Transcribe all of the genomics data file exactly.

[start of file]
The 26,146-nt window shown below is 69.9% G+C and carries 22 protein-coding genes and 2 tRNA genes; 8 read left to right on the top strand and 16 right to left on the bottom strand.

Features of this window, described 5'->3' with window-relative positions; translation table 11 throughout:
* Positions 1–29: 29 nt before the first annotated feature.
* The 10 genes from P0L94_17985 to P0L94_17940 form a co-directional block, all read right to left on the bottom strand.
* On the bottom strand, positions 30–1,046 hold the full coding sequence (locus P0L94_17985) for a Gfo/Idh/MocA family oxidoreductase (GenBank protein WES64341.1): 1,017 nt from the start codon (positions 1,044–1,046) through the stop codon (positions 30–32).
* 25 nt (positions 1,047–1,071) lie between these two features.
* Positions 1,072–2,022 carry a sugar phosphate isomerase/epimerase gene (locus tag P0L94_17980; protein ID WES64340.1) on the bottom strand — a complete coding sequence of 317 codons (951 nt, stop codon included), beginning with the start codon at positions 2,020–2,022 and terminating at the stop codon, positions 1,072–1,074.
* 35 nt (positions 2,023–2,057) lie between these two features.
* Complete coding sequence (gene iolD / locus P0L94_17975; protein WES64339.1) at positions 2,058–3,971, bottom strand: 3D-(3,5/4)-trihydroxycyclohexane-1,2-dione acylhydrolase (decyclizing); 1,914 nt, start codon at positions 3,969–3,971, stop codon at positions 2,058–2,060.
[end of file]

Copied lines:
The 26,146-nt window shown below is 69.9% G+C and carries 22 protein-coding genes and 2 tRNA genes; 8 read left to right on the top strand and 16 right to left on the bottom strand.

Features of this window, described 5'->3' with window-relative positions; translation table 11 throughout:
* Positions 1–29: 29 nt before the first annotated feature.
* The 10 genes from P0L94_17985 to P0L94_17940 form a co-directional block, all read right to left on the bottom strand.
* On the bottom strand, positions 30–1,046 hold the full coding sequence (locus P0L94_17985) for a Gfo/Idh/MocA family oxidoreductase (GenBank protein WES64341.1): 1,017 nt from the start codon (positions 1,044–1,046) through the stop codon (positions 30–32).
* 25 nt (positions 1,047–1,071) lie between these two features.
* Positions 1,072–2,022 carry a sugar phosphate isomerase/epimerase gene (locus tag P0L94_17980; protein ID WES64340.1) on the bottom strand — a complete coding sequence of 317 codons (951 nt, stop codon included), beginning with the start codon at positions 2,020–2,022 and terminating at the stop codon, positions 1,072–1,074.
* 35 nt (positions 2,023–2,057) lie between these two features.
* Complete coding sequence (gene iolD / locus P0L94_17975; protein WES64339.1) at positions 2,058–3,971, bottom strand: 3D-(3,5/4)-trihydroxycyclohexane-1,2-dione acylhydrolase (decyclizing); 1,914 nt, start codon at positions 3,969–3,971, stop codon at positions 2,058–2,060.